Thursday, September 30, 2010

guide to a better life

Found this in my inbox this morning. A friend took the time to share something wonderful, and I thought I'd share it too. Blessed be the person who wrote this for others to learn from:

1. Don't compare your life to others. You have no idea what their journey is all about. 2. Don't have negative thought on things you cannot control. Instead, invest your energy in the positive present moment. 3. Don't overdo; keep your limits. 4. Don't take yourself so seriously; no one else does. 5. Don't waste your precious energy on gossip. 6. Dream more while you are awake. 7. Envy is a waste of time. You already have all you need. 8. Forget issues of the past. Don't remind your partner of his/her mistakes of the past. That will ruin your present happiness. 9. Life is too short to waste hating anyone; don't hate others. 10. Make peace with your past so it won't spoil the present. 11. No one is in-charge of your happiness except you. 12. Realize that life is a school and you are here to learn. 13. Smile and laugh more. 14. You don't have to win every argument. Agree to disagree.

Wednesday, September 15, 2010

The Rubber Band andThe Wave

John Gray again :-) (Men are from Mars, women are from Venus). I find the comparisons a bit weird in the beginning but they made sense after reading his explanation:

Men = rubber bands

They can't love like women, which is basically "forever". In loving, men go through a cycle of getting close, pulling away, and then getting close again. This pulling away, according to Gray, is men's means to fulfill their needs for independence, them being the "in-control" Martians. Without the pulling away phase, they get depleted, and won't be able to give love as the women do. Why rubber band? Because when a man pulls away, it's like a rubber band that, when fully stretched away, will instantly springs back, and full of love again. When he has satisfied his needs for independence, he would be able to give his loving once again...

Women= waves

Their self-esteems rise like waves when they feel loved. The good feeling helps them to reach the peak, but like waves crashing down, their mood can change ocassionally. This change is temporary though. Once the wave hits the bottom, (i.e the woman feels empty, unloved short), it rises up automatically again. Gray says this stage happens around the same time that a woman has her PMS (no in-depth studies on this though)...and it makes sense.

Best advice Gray gives to women: Don't panic when your man pulls away. Give him time to regain his sense of indipendence, of being in control. He'll naturally come back when he has had his 'recharge'. In other way, trying to force him to be loving when he is not in the right mood will only suffocate him and make him stressed out.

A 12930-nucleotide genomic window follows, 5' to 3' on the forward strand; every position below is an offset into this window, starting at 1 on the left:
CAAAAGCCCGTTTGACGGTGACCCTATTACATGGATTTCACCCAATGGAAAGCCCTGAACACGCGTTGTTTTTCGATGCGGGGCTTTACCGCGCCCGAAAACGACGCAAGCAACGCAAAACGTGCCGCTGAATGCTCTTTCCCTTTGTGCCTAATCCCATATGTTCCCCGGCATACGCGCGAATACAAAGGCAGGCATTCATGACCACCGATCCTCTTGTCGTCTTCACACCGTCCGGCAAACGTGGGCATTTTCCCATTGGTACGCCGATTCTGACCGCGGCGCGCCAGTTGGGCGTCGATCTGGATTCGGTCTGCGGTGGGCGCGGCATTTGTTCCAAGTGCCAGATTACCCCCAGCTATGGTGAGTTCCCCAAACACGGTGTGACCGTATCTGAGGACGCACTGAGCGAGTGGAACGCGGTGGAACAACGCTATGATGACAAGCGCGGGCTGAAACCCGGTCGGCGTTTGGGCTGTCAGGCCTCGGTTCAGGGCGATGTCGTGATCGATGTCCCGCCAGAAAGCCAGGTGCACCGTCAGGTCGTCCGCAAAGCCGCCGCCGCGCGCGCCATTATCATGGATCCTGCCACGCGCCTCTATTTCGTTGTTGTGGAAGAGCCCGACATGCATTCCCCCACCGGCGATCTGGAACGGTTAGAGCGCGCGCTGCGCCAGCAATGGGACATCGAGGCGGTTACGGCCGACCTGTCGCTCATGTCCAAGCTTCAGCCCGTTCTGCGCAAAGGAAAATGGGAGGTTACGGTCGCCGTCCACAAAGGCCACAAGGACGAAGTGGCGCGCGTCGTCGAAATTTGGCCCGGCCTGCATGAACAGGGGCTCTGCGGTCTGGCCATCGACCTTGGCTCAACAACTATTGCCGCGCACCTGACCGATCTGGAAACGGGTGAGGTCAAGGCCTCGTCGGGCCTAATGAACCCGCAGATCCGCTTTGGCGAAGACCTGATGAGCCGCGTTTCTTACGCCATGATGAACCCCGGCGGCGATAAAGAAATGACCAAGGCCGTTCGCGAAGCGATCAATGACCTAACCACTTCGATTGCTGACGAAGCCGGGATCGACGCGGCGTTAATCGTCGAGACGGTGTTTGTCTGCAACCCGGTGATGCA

And to men: when the wave hits the bottom, don't try to fix it, i.e by giving advice. At this stage, what your woman needs is a shoulder to cry on, a pair of listening ears, someone to unload all her worries and concerns. A man might get confused though, because most of the time it would be the same old issues and worries that make the woman feel down. But that's how it is. She just needs to 'unload'. When she feels that she has been listened to well, she feels loved, and she will rise to the peak again.

Hmm...complicated. When the rubber band needs to stretch and the wave hits the bottom at the same time? That's when fights occur. So, Gray says, it is important to realize this...the woman should find close girl friends instead to unload. Because who better than girlfriends that can understand a woman? Good advice...

Friday, September 3, 2010

Child labour: oppresion or humanity?

At this time of the year when Hari Raya is around the corner, the roads in Kota Kinabalu are almost impossible to pass through. Having spent an hour on the road from the office to my children's school (which, in normal driving time would only be 25 minutes) to pick them up today, (besides I needed to get the kuih rayas I ordered from the school canteen. In the spirit of the festive season, I feel like celebrating too), I decided to detour and took the children for lunch somewhere quiet, near Jalan Lintas.

I didn't realize it at first, but very soon I noticed that the restaurant was full of little servers, ranging from about 8 to 14 years of age. They look- sorry to say this- but they do look like illegal immigrants, which are abundant in Sabah. The boss of the restaurant had to shout orders to them a few times; obviously their mastery of Malay is still quite limited.

They scurried around together from table to table whenever one of them had to serve customers, looking scared and confused. Once I heard the boss say "mau ambil satu order pun mau beikut-ikut kah" (Even taking an order you have to go in group?). And they just stared at the boss blankly, perhaps not understanding what he said.

It occured to me that they might have been forced to look for employment in the name of survival. And I remember a newspaper article in a local daily early in this year about how children (teenagers) of illegal immigrants in the particular area are marrying and breeding like rabbits. I looked at them and felt so bad. Why oh why this phenomenon must exist in this world? People have to live in a place as illegal immigrants, make do with surviving day to day, deprived from education and the basic comforts of life.

It is generally believed that child labour is a form of opression, but in this case, is it really? It seems to me that there is an element of being humane in least giving the hungry kids some food to eat, if not letting them earn some money, no matter how meagre for their family.

I wish the world doesn't have to be like this...

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